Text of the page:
Hundreds of firefighters in Greece struggled yesterday to tame deadly wildfires burning for a sixth day, amid growing outrage over what critics says has been the inadequate government response.
So far, 20 people have been killed in the blazes.
The largest fire front was in northern Greece, where a mega blaze that erupted on Saturday near the port city of Alexandroupoli has now spread over 15km.
Yesterday afternoon there was a major flare-up there in Dadia forest, one of the most important areas in Europe for birds of prey.
The Alexandroupoli wildfires are now the largest in the EU on record for 2023 and the second largest since 2000, according to the EU.
On Mount Parnitha near Athens, another fire was raging for a second day in the largest forest adjoining the capital, threatening a national park.
Fire department spokesman Yiannis Artopios told state television ERT there had been an “explosion of fire” in a forest ravine early yesterday that renewed the threat to inhabited areas.
“The biggest fire fronts are being faced in Parnitha where great efforts are being made to contain it,” he said.
In the district of Menidi at the foothills of Parnitha, where many have lost homes, there was anger at the perceived failure of the state to protect properties for yet another summer.
Nikos Lazarou, a 32-year-old mechanic, told AFP he was “furious” about fires “breaking out every year”.
The same area had also been hit in 2021 by a major wildfire that burned part of a national park.
“The authorities need to take measures,” he said.
Opposition also blasted the government for what they said was inadequate preparedness and mismanagement.
“We are experiencing days of complete collapse,” Stergios Kalpakis, spokesman for the main opposition Syriza party told local radio Sto Kokkino.
Civil Protection Minister Vassilis Kikilias said yesterday that there had been several attempts by arsonists to start new fires on Mount Parnitha since morning yesterday.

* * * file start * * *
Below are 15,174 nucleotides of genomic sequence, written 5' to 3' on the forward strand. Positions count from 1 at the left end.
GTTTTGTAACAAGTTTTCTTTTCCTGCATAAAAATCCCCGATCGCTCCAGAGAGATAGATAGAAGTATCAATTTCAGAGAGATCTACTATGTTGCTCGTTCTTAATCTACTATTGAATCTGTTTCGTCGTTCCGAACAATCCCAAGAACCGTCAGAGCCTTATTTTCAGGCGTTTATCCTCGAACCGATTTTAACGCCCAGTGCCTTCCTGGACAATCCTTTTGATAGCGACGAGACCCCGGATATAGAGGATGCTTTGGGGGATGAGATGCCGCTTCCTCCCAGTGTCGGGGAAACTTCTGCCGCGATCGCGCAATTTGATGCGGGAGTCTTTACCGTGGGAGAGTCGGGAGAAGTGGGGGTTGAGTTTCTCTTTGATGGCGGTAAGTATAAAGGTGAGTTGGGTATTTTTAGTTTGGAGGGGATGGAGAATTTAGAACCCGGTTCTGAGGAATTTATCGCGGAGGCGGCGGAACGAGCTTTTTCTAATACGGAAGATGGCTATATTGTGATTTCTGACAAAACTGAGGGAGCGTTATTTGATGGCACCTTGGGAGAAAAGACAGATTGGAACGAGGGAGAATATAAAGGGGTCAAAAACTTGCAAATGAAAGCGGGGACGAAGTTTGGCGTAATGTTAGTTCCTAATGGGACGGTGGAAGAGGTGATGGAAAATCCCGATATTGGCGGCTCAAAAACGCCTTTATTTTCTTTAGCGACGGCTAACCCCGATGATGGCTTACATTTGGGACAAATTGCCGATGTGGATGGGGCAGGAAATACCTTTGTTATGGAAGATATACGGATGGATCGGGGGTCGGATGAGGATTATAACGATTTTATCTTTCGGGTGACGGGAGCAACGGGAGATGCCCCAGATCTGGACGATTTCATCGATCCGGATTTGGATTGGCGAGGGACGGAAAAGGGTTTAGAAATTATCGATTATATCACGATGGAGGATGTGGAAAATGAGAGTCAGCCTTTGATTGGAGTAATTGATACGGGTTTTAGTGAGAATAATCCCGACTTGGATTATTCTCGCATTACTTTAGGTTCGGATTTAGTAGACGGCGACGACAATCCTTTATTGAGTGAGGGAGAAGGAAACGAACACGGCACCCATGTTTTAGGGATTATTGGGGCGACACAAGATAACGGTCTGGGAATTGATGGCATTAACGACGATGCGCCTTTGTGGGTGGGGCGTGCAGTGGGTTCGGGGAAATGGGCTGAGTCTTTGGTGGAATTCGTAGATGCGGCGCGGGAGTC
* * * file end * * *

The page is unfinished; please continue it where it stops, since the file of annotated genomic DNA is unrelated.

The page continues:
“Arsonist scum are setting fires that threaten forests, property and, most of all, human lives,” he said in a televised address. “You are committing a crime against the country, you will not get away with it, we will find you, you will be held accountable.”
Police and the intelligence service EYP are investigating the incidents, he added.
Five suspects for arson attacks had been detained yesterday, said a police official.
“The state really needs to stiffen penalties (for arson),” Nikos Xagoraris, a local deputy mayor, told ERT before breaking down in tears. “This can’t go on, the whole country has burned.”
The bodies of 19 people believed to be migrants, two of them children, were found in the area this week.
Officials have warned that as the area is a popular entry point for smugglers from neighbouring Turkiye, more casualties are likely to be found among asylum-seekers who could not escape the flames.
A third large fire was in Boeotia, north of Athens, where a 1,000-year-old Unesco-listed Byzantine monastery, Hosios Loukas, narrowly escaped destruction on Wednesday.
A shepherd lost his life in the fires in Boeotia on Monday.
The greater Athens area – alongside Boeotia and the island of Evia – were the Greek regions most at risk of new fire outbreaks yesterday, the civil protection ministry said.
The hot and dry conditions that increase the fire risk will persist until today, according to meteorologists.
Minister Kikilias said on Wednesday that the country was going through the worst summer since fire-risk maps were introduced in 2009.
Fire department spokesman Artopios said Wednesday that 60 firefighters had been hurt in operations.
The fires have burned more than 120,000 hectares of land across Greece in 2023 until Wednesday, according to estimates from the National Observatory.
This year’s burned land area is three times larger than the average annually since 2006, according to the European Observatory of Forest Fires.
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